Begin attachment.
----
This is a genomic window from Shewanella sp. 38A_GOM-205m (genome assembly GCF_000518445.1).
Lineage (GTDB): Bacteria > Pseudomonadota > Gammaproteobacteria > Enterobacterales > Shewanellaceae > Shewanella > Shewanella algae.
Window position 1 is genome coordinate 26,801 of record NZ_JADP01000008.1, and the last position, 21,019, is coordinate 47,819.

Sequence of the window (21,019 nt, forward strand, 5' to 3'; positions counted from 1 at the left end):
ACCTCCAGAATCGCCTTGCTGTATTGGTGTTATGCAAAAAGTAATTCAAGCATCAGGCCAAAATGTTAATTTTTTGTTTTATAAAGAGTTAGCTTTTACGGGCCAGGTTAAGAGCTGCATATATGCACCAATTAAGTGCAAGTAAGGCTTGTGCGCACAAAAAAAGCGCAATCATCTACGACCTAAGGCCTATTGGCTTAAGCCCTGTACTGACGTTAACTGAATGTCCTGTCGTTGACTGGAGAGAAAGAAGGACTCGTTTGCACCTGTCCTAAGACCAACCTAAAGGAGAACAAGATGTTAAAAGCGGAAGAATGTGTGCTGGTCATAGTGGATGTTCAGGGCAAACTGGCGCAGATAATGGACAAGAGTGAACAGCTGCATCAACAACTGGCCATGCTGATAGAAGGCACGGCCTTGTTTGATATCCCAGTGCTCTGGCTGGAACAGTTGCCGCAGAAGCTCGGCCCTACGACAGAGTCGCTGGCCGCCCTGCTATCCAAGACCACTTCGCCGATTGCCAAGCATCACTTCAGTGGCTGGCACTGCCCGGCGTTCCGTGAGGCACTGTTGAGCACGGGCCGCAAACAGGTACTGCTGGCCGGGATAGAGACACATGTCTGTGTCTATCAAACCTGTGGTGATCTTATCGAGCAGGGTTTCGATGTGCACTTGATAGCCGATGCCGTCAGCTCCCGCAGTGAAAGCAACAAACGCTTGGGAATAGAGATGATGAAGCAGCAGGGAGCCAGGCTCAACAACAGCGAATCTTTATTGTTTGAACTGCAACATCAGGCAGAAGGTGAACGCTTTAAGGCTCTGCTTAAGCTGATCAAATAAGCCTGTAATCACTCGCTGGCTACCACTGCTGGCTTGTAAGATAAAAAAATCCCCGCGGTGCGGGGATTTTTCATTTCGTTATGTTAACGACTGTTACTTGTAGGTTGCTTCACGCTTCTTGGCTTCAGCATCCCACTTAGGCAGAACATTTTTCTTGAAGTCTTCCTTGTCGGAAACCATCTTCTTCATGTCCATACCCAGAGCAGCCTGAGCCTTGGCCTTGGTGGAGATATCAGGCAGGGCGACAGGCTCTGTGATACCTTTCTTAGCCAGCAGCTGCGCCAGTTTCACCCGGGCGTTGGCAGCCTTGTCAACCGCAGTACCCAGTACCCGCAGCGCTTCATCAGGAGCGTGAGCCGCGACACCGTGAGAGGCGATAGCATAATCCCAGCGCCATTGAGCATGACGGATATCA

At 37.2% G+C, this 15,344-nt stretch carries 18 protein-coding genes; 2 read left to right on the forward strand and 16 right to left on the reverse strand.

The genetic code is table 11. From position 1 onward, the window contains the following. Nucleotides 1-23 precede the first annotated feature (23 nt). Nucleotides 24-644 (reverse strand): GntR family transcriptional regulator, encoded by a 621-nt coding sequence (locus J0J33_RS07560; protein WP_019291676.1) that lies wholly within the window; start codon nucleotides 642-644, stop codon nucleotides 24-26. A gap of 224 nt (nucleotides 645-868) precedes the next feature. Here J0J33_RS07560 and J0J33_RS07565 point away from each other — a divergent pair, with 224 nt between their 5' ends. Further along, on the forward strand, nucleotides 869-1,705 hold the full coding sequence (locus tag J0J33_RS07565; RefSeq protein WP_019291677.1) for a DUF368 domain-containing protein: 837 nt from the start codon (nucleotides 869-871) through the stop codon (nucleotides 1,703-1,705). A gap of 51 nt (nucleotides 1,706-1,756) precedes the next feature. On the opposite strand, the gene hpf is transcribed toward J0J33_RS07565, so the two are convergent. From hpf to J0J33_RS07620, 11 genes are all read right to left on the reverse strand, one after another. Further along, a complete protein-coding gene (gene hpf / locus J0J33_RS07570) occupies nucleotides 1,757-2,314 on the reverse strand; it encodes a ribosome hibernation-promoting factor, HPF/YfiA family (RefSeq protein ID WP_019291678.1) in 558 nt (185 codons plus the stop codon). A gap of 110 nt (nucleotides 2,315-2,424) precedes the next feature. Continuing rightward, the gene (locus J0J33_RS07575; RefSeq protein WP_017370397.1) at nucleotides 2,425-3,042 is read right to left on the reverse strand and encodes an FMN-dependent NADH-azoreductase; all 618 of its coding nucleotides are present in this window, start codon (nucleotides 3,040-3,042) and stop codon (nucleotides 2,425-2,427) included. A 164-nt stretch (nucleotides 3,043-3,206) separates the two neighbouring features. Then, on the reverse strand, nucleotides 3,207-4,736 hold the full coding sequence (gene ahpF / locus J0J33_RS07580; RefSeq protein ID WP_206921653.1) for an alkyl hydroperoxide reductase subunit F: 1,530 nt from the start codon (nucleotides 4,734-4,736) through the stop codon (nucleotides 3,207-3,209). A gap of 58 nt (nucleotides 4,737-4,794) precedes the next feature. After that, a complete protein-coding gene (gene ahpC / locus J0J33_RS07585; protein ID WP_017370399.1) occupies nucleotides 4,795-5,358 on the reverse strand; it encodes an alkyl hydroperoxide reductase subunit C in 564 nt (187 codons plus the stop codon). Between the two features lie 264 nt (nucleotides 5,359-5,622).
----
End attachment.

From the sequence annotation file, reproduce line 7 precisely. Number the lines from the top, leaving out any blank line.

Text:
The genetic code is table 11. From position 1 onward, the window contains the following. Nucleotides 1-23 precede the first annotated feature (23 nt). Nucleotides 24-644 (reverse strand): GntR family transcriptional regulator, encoded by a 621-nt coding sequence (locus J0J33_RS07560; protein WP_019291676.1) that lies wholly within the window; start codon nucleotides 642-644, stop codon nucleotides 24-26. A gap of 224 nt (nucleotides 645-868) precedes the next feature. Here J0J33_RS07560 and J0J33_RS07565 point away from each other — a divergent pair, with 224 nt between their 5' ends. Further along, on the forward strand, nucleotides 869-1,705 hold the full coding sequence (locus tag J0J33_RS07565; RefSeq protein WP_019291677.1) for a DUF368 domain-containing protein: 837 nt from the start codon (nucleotides 869-871) through the stop codon (nucleotides 1,703-1,705). A gap of 51 nt (nucleotides 1,706-1,756) precedes the next feature. On the opposite strand, the gene hpf is transcribed toward J0J33_RS07565, so the two are convergent. From hpf to J0J33_RS07620, 11 genes are all read right to left on the reverse strand, one after another. Further along, a complete protein-coding gene (gene hpf / locus J0J33_RS07570) occupies nucleotides 1,757-2,314 on the reverse strand; it encodes a ribosome hibernation-promoting factor, HPF/YfiA family (RefSeq protein ID WP_019291678.1) in 558 nt (185 codons plus the stop codon). A gap of 110 nt (nucleotides 2,315-2,424) precedes the next feature. Continuing rightward, the gene (locus J0J33_RS07575; RefSeq protein WP_017370397.1) at nucleotides 2,425-3,042 is read right to left on the reverse strand and encodes an FMN-dependent NADH-azoreductase; all 618 of its coding nucleotides are present in this window, start codon (nucleotides 3,040-3,042) and stop codon (nucleotides 2,425-2,427) included. A 164-nt stretch (nucleotides 3,043-3,206) separates the two neighbouring features. Then, on the reverse strand, nucleotides 3,207-4,736 hold the full coding sequence (gene ahpF / locus J0J33_RS07580; RefSeq protein ID WP_206921653.1) for an alkyl hydroperoxide reductase subunit F: 1,530 nt from the start codon (nucleotides 4,734-4,736) through the stop codon (nucleotides 3,207-3,209). A gap of 58 nt (nucleotides 4,737-4,794) precedes the next feature. After that, a complete protein-coding gene (gene ahpC / locus J0J33_RS07585; protein ID WP_017370399.1) occupies nucleotides 4,795-5,358 on the reverse strand; it encodes an alkyl hydroperoxide reductase subunit C in 564 nt (187 codons plus the stop codon). Between the two features lie 264 nt (nucleotides 5,359-5,622).